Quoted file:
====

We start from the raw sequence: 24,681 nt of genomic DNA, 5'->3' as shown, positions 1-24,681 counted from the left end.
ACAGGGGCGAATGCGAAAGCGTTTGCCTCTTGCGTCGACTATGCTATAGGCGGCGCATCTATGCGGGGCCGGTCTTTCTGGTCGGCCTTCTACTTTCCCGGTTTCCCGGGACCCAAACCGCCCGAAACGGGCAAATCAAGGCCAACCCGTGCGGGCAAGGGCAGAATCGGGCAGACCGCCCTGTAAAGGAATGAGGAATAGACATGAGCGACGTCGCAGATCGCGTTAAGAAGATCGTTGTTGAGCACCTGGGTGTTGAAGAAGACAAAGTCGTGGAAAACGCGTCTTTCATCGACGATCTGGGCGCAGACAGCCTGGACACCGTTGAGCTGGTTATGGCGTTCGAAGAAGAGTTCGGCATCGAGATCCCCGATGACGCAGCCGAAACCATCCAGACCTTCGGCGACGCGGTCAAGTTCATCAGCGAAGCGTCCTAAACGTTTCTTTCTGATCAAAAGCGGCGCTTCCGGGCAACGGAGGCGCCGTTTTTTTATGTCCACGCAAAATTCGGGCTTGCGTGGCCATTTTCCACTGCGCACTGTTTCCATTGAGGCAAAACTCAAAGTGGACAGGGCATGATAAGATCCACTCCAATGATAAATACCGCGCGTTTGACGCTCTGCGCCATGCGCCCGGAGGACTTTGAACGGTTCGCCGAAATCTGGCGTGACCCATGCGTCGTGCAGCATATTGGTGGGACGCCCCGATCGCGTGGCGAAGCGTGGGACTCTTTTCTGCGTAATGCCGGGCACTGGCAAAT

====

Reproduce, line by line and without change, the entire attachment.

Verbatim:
We start from the raw sequence: 24,681 nt of genomic DNA, 5'->3' as shown, positions 1-24,681 counted from the left end.
ACAGGGGCGAATGCGAAAGCGTTTGCCTCTTGCGTCGACTATGCTATAGGCGGCGCATCTATGCGGGGCCGGTCTTTCTGGTCGGCCTTCTACTTTCCCGGTTTCCCGGGACCCAAACCGCCCGAAACGGGCAAATCAAGGCCAACCCGTGCGGGCAAGGGCAGAATCGGGCAGACCGCCCTGTAAAGGAATGAGGAATAGACATGAGCGACGTCGCAGATCGCGTTAAGAAGATCGTTGTTGAGCACCTGGGTGTTGAAGAAGACAAAGTCGTGGAAAACGCGTCTTTCATCGACGATCTGGGCGCAGACAGCCTGGACACCGTTGAGCTGGTTATGGCGTTCGAAGAAGAGTTCGGCATCGAGATCCCCGATGACGCAGCCGAAACCATCCAGACCTTCGGCGACGCGGTCAAGTTCATCAGCGAAGCGTCCTAAACGTTTCTTTCTGATCAAAAGCGGCGCTTCCGGGCAACGGAGGCGCCGTTTTTTTATGTCCACGCAAAATTCGGGCTTGCGTGGCCATTTTCCACTGCGCACTGTTTCCATTGAGGCAAAACTCAAAGTGGACAGGGCATGATAAGATCCACTCCAATGATAAATACCGCGCGTTTGACGCTCTGCGCCATGCGCCCGGAGGACTTTGAACGGTTCGCCGAAATCTGGCGTGACCCATGCGTCGTGCAGCATATTGGTGGGACGCCCCGATCGCGTGGCGAAGCGTGGGACTCTTTTCTGCGTAATGCCGGGCACTGGCAAAT